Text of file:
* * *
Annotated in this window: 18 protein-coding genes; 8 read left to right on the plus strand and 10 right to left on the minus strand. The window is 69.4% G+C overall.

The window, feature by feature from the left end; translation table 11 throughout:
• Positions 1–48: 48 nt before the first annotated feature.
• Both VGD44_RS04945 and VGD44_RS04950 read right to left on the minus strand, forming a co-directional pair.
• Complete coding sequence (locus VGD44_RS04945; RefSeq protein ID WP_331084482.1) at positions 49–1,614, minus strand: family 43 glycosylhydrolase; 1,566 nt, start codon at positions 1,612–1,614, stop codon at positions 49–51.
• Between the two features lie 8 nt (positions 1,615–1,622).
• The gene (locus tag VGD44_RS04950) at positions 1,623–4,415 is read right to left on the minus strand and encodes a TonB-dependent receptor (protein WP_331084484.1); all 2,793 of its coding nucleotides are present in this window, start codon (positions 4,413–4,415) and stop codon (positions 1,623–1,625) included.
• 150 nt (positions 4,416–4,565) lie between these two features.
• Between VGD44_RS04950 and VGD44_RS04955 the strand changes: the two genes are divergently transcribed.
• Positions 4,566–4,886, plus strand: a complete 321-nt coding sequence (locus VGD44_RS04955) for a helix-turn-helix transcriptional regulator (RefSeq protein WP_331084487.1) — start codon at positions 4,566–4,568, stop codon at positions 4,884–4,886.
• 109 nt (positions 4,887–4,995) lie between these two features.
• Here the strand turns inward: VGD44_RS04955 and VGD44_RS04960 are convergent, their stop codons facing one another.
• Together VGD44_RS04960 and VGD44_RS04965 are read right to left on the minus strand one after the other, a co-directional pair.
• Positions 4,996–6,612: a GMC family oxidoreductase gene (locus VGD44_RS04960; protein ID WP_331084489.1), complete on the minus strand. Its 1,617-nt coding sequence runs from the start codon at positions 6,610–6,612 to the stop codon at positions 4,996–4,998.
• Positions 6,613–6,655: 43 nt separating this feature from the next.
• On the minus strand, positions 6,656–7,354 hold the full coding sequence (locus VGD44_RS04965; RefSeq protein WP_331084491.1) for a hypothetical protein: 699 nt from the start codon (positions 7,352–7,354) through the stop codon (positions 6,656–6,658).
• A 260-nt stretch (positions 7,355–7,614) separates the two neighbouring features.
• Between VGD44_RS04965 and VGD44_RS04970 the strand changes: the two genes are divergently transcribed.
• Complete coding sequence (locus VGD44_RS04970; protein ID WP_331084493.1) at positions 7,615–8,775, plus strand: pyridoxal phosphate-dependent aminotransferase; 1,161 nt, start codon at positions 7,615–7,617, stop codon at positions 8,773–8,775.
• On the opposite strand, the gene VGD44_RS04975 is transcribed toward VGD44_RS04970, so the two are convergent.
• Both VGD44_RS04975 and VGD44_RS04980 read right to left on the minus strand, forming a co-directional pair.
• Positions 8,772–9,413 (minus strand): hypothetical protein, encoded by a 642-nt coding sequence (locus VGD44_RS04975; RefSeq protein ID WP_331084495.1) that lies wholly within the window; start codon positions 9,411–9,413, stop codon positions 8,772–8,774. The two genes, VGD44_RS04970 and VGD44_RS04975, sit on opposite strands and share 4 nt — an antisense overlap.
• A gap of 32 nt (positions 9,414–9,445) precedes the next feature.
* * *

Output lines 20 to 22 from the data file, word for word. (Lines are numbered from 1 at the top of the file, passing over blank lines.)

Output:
• On the opposite strand, the gene VGD44_RS04975 is transcribed toward VGD44_RS04970, so the two are convergent.
• Both VGD44_RS04975 and VGD44_RS04980 read right to left on the minus strand, forming a co-directional pair.
• Positions 8,772–9,413 (minus strand): hypothetical protein, encoded by a 642-nt coding sequence (locus VGD44_RS04975; RefSeq protein ID WP_331084495.1) that lies wholly within the window; start codon positions 9,411–9,413, stop codon positions 8,772–8,774. The two genes, VGD44_RS04970 and VGD44_RS04975, sit on opposite strands and share 4 nt — an antisense overlap.